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Ellis Law Group, LLP v. Nevada City Sugar Loaf Properties, LLC

California Court of Appeals, Third District, Sacramento

October 3, 2014

ELLIS LAW GROUP, LLP, Plaintiff, Cross-defendant and Respondent,
v.
NEVADA CITY SUGAR LOAF PROPERTIES, LLC, Defendant, Cross-complainant and Appellant.

[As Modified October 22, 2014]

APPEAL from a judgment of the Superior Court of Sacramento County, No. 34201000067737CUBCGDS Shelleyanne W.L. Chang, Judge.

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[Copyrighted Material Omitted]

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[Copyrighted Material Omitted]

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[Copyrighted Material Omitted]

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COUNSEL

LAW OFFICES OF KRISS HALPERN and Kriss S. Halpern for Defendant, Cross-complainant and Appellant.

ELLIS LAW GROUP, Mark E. Ellis, Ronald R. Poirier and Elizabeth Handelin for Plaintiff, Cross-defendant and Respondent.

OPINION

HOCH, J.

This case illustrates that “[a]ll too often attorney fees become the tail that wags the dog in litigation.” (Deane Gardenhome Assn. v. Denktas (1993) 13 Cal.App.4th 1394, 1399 [16 Cal.Rptr.2d 816].) Here, Nevada City Sugar Loaf Properties LLC (Sugar Loaf) challenges an award of $14, 553.50 in attorney fees to Ellis Law Group LLP (ELG) as the prevailing party on a special motion to strike pursuant to Code of Civil Procedure section 425.16 (anti-SLAPP motion). Sugar Loaf contends the trial court erred in awarding attorney fees for work on the anti-SLAPP motion performed by attorney Joseph R. Major because Major was a member of ELG on whose behalf the motion was filed. Relying on case law holding self-represented law firms may not be awarded attorney fees for an anti-SLAPP motion, Sugar Loaf argues the fee award must be reversed.

ELG counters that Major acted as an independent contractor to that law firm because he had no billable hour requirements, did not accrue vacation time, received no health care benefits, and was paid by the hour without deduction for taxes. The trial court agreed with ELG that Major’s status as an independent contractor to ELG allowed the law firm to receive attorney fees under the anti-SLAPP statute.

We conclude the trial court erred in awarding fees to ELG under the anti-SLAPP statute. With only a single exception, Major was listed as a member of ELG in the caption of documents filed in support of ELG’s anti-SLAPP motion. Moreover, Major signed documents for ELG’s anti-SLAPP motion as an attorney with ELG. Major did not file a notice of association or substitution to indicate he was acting as outside counsel to ELG. And, when Major contacted opposing counsel regarding the filing of a document concerning the anti-SLAPP motion, he used an e-mail address and signature that identified him as a member of ELG. The possibility that Major was paid in a manner different than a regular “employee” of ELG may render him an independent contractor for taxation purposes, but does not make him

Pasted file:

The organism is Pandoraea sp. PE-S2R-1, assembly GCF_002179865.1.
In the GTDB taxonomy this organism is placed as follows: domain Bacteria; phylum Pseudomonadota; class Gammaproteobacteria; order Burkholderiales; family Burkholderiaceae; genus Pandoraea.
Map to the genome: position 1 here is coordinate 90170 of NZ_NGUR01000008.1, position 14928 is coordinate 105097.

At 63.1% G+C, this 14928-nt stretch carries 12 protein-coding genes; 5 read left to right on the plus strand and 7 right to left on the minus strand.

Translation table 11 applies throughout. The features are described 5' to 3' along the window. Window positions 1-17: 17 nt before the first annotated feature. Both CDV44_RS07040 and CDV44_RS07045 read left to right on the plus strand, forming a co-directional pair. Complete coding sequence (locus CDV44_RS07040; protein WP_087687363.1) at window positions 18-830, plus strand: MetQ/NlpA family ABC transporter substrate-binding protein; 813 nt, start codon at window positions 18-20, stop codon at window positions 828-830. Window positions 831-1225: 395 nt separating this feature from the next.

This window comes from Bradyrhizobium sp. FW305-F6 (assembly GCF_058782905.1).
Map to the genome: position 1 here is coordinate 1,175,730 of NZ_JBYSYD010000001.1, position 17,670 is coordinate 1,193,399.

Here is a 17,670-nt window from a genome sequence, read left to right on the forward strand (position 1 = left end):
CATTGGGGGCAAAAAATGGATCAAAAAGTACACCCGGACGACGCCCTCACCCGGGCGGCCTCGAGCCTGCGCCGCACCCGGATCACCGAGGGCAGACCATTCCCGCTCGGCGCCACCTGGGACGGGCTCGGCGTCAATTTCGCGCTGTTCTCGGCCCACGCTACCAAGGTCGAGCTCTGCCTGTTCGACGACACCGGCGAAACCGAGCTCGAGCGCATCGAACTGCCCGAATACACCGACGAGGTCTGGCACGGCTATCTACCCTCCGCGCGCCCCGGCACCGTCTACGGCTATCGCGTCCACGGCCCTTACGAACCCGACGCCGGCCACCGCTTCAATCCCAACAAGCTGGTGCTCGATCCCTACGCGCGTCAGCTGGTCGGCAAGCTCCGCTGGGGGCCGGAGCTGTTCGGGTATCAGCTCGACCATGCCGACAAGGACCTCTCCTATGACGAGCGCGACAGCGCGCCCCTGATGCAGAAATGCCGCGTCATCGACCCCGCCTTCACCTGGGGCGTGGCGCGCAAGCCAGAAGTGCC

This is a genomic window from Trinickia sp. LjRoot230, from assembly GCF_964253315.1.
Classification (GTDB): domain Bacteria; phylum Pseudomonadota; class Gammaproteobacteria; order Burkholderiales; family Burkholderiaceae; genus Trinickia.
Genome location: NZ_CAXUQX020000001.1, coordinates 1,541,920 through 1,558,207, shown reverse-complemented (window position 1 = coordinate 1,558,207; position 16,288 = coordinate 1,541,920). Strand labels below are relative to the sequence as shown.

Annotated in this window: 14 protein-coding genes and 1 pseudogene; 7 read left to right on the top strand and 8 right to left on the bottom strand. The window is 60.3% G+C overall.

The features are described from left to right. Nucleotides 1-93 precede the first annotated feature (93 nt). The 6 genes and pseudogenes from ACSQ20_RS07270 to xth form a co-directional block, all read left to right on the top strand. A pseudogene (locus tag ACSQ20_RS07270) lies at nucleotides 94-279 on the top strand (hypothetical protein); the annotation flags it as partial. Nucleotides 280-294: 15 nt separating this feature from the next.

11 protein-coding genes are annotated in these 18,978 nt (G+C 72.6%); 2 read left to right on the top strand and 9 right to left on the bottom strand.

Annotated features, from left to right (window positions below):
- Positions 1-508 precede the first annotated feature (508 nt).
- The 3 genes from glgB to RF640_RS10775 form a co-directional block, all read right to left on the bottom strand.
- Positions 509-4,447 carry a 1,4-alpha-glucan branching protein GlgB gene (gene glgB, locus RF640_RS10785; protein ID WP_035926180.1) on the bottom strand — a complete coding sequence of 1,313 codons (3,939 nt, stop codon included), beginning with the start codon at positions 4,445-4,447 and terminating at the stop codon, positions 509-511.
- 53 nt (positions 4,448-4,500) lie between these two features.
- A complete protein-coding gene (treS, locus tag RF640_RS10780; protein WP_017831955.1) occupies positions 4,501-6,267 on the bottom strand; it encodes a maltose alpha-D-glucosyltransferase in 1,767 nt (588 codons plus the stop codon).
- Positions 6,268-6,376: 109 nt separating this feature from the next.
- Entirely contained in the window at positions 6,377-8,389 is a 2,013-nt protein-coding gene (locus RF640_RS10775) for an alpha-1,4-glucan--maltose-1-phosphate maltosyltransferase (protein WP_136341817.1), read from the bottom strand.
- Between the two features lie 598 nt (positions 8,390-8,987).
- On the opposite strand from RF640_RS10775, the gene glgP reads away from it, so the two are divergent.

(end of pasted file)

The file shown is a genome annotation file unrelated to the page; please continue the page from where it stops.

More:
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separate counsel for ELG for purposes of attorney fees under the anti-SLAPP statute. Accordingly, we reverse.[1]

FACTUAL AND PROCEDURAL HISTORY

Anti-SLAPP Motion Granted in Favor of ELG

In December 2010, a second amended cross-complaint was filed by the law firm of ELP for unpaid legal fees owed by Marison M. Mull, George W. M. Mull, and Nevada City Sugar Loaf Properties. In August 2011, plaintiff filed a notice of change of law firm name to ELG. In September 2011, Sugar Loaf filed a cross-complaint for breach of fiduciary duty.

On November 16, 2011, “Mark E. Ellis, Ronald R. Poirier, and Joseph R. Major, attorneys of record” filed a notice they were associating the Law Offices of Larry Lockshin as co-counsel for ELG. Also on November 16, 2011, ELG filed an anti-SLAPP motion to Sugar Loaf’s cross-complaint. Lockshin was not listed as counsel for the anti-SLAPP motion. Instead, the caption for the notice of the anti-SLAPP motion listed Mark E. Ellis, Ronald Poirier, and Joseph R. Major as attorneys for ELG. Although the accompanying memorandum of points and authorities for the motion listed only Ellis and Poirier as counsel for ELG, Major was included as an ELG attorney in the caption on the following documents: Ellis’s declaration in support of the anti-SLAPP motion, Poirier’s declaration in support of the motion, the proof of service for the initial anti-SLAPP documents, and notice of errata for the anti-SLAPP motion documents.

On December 19, 2011, Major sent an e-mail to counsel for Sugar Loaf in which he sought a stipulation for ELG’s request to file an oversize reply brief. The signature of the e-mail read: “Joseph R. Major [¶] Contract Attorney [¶] Ellis Law Group LLP.” The e-mail address used by Major was “jmajor@ellislawgrp.com.”

Major’s name again appeared as an attorney with ELG in the caption of a request to file an oversize reply brief to Sugar Loaf’s opposition to the anti-SLAPP motion. Major signed the request, “Joseph R. Major [¶] Attorney for Plaintiff/Cross-Defendant [¶] ELLIS LAW GROUP, LLP.” In the accompanying declaration, Major declared: “I am a contract attorney at the Ellis Law Group, LLC.” Major was included as an ELG member on the caption of the reply to Sugar Loaf’s opposition and the caption on the proposed order for granting the anti-SLAPP motion.

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Sugar Loaf opposed the anti-SLAPP motion, which was granted ...


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